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TOK Essay. We see and understand things not as they are but as we are

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"We see and understand things not as they are but as we are" It may be physical or psychological, and a cursory observation of human interactions makes it apparent that we engage psychologically in at least two different, not necessarily mutually exclusive types of "seeing". One is where we employ external inputs to perceive the outside world. The other is the unadulterated gazing inside of our own conscious: genuine introspection. Both varieties of "seeing" are a part of our daily interactions and are shaped by our environment and backgrounds.. It could be an interesting measure of one's emotional maturity as to how little dichotomy is allowed to exist between those two types of "seeing" in daily transactions. The area of history can be displayed to support the statement. Hitler is a subject of endless debate amongst historians: a judgement of his massacre of the Jews would be based on personal perspectives, cultural beliefs and moral values. Even though it is widely accepted Hitler was unethical in his actions, a staunch Nazi would have justifications that only other Nazis would be able to relate with. ...read more.


Taking an example from personal experience, during my internship I came across an atheist doctor who subscribed to the principle of relative morality with liberal views on abortion right up to 21 weeks of pregnancy. A patient asked him whether aborting voluntarily at 21 weeks of pregnancy would be tantamount to depriving a life a chance to exist as well as what his thoughts were on the foetus' ability to perceive pain, and in my presence he dismissed those concerns in private. He did, however, have to transcend his own perceptions on this topic and project the known facts in relation to this patient's enquiries. Whatever the personal background and views of the doctor, he had no choice but to see the consequences as they actually were. In fact, that is what most competent doctors do day in and day out. History also provides examples where not just individuals but nations have demonstrated how it has been necessary for them to see reality as it were rather than getting stuck in the wrong lane with their perceptions of individuals or events. Taking India before independence, the British had a strategic motive based on their perceived national interests when it came to judging and dealing with Mahatma Gandhi. ...read more.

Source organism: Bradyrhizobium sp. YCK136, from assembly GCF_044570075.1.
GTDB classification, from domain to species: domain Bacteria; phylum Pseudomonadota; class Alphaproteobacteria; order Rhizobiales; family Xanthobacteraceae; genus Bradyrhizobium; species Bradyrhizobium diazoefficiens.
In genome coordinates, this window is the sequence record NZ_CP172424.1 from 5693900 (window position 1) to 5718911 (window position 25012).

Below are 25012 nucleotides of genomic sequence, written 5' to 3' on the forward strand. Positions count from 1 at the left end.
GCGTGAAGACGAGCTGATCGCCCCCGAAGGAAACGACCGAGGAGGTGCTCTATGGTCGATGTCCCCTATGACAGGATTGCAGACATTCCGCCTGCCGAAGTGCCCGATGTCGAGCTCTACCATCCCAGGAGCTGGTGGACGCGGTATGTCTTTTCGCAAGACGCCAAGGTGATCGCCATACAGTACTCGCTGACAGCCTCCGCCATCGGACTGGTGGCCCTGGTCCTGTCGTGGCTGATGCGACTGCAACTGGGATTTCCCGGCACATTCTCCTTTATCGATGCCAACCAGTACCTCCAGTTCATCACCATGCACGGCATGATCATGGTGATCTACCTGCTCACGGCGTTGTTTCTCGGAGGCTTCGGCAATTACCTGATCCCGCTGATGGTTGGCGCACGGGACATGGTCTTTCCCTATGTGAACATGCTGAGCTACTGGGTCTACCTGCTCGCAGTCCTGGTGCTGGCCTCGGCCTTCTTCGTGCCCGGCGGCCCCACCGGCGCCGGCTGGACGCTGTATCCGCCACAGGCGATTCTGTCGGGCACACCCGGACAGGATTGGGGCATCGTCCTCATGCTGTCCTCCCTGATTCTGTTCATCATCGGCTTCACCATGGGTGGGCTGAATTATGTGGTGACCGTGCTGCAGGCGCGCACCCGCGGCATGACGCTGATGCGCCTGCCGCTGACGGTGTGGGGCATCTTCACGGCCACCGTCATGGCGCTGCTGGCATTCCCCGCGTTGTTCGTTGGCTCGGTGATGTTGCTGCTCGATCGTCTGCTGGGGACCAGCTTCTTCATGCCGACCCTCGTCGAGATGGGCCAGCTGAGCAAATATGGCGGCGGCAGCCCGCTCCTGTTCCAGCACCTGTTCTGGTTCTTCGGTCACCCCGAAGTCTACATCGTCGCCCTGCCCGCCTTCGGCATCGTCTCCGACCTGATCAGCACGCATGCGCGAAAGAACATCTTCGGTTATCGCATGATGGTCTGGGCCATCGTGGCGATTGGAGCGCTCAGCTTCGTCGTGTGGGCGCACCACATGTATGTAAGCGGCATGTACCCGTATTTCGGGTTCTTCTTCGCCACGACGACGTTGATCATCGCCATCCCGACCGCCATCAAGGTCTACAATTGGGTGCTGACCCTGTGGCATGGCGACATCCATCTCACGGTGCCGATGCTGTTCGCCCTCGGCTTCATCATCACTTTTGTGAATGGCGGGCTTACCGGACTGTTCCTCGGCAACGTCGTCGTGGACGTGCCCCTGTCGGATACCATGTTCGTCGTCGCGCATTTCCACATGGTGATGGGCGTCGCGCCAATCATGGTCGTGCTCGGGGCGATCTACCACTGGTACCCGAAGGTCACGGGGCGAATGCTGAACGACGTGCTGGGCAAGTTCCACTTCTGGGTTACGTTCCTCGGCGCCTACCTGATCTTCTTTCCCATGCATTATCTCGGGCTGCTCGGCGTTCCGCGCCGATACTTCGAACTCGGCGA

This brings us to a time-tested understanding that although it would be within one's immediate comfort zone to see things mainly on the basis of one's personal interpretations, the actual truth is always out there, irrespective of whether we are restricted exclusively within the cocoon of our own views or not. If these views are a product of a mature, empathetic and knowledgeable mind, then the way one sees things will approximate the way things actually are. Anything less could be counterproductive for a person or a nation because it is inherent in the nature of the truth to eventually prevail. At that time, if one is on the good side of the truth, there is no more cause for misery and the icing on the cake is confirmation of the value of insight: enlightenment as it were. In conclusion, I feel everyone has to some degree a bias on something because we have all developed in different environments, raised to believe different things and inspired to do different things. The closest one can get to seeing things as they are in reality is through science for situations where scientific laws are widely accepted. Otherwise, a moderately neutral outlook considering the majority of viewpoints and consequences would be a good starting point. ? ...read more.

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